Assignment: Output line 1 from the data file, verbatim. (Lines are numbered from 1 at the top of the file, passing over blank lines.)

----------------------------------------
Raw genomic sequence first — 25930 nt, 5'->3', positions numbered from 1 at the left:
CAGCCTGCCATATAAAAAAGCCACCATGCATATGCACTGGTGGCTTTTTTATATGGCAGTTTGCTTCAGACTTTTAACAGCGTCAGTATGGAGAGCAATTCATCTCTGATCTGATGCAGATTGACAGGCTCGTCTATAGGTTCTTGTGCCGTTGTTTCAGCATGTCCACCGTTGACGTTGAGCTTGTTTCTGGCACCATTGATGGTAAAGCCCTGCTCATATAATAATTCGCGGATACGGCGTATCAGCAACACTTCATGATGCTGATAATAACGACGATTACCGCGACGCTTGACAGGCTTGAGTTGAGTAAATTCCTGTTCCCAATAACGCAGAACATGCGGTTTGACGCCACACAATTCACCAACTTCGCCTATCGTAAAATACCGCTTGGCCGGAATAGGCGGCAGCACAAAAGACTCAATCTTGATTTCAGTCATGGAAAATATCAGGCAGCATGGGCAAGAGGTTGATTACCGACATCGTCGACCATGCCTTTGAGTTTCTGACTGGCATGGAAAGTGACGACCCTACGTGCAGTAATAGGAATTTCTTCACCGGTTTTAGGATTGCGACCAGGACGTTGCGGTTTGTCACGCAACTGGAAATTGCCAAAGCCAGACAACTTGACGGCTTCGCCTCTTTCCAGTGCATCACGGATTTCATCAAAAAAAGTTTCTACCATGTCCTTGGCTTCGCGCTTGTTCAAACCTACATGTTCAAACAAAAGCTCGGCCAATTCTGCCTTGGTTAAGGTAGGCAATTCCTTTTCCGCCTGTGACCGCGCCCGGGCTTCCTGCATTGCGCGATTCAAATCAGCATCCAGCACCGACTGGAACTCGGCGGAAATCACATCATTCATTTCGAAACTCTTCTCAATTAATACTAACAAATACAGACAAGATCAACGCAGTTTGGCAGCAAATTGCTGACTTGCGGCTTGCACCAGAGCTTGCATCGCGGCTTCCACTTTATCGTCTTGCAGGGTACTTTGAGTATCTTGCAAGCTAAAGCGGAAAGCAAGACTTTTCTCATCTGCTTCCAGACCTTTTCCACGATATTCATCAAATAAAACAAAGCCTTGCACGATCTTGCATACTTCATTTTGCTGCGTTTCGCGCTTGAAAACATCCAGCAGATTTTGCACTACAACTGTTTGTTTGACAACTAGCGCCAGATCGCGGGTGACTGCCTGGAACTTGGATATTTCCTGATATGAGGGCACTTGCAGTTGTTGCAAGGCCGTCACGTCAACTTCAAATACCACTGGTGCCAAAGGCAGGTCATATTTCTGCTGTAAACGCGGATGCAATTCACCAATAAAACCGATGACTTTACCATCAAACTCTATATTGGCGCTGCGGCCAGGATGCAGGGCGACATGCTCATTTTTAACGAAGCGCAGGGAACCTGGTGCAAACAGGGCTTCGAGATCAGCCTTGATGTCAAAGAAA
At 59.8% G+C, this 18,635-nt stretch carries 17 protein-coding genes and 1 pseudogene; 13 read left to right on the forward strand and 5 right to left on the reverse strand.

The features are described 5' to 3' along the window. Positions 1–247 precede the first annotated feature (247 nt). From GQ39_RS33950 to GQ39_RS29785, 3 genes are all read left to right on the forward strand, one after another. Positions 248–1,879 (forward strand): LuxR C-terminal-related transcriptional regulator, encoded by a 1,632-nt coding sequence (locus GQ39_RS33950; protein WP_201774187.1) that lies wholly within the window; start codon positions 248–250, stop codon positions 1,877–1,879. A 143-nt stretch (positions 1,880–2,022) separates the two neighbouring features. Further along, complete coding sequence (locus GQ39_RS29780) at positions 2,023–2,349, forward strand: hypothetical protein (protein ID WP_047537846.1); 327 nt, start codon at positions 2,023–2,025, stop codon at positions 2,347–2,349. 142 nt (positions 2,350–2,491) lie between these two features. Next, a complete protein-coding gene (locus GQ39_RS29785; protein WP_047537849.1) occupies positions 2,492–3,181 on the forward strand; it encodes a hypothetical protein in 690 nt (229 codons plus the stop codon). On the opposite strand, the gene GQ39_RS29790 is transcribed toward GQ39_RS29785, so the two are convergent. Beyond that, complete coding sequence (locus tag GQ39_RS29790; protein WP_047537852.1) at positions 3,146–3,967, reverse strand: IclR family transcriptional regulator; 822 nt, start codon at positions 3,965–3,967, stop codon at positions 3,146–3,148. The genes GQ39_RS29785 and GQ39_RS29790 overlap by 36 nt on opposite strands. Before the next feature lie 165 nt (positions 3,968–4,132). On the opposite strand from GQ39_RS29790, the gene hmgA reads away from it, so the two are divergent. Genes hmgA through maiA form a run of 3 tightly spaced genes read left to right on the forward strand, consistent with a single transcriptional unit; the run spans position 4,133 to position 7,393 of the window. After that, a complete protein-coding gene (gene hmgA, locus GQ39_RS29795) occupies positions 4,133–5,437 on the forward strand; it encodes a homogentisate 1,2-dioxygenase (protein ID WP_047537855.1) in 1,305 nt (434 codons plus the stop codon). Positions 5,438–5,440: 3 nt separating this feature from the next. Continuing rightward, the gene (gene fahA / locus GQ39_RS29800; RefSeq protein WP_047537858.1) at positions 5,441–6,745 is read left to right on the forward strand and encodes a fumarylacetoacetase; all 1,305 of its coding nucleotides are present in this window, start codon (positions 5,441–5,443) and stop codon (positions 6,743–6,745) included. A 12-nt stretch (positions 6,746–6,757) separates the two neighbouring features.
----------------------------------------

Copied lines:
Raw genomic sequence first — 25930 nt, 5'->3', positions numbered from 1 at the left: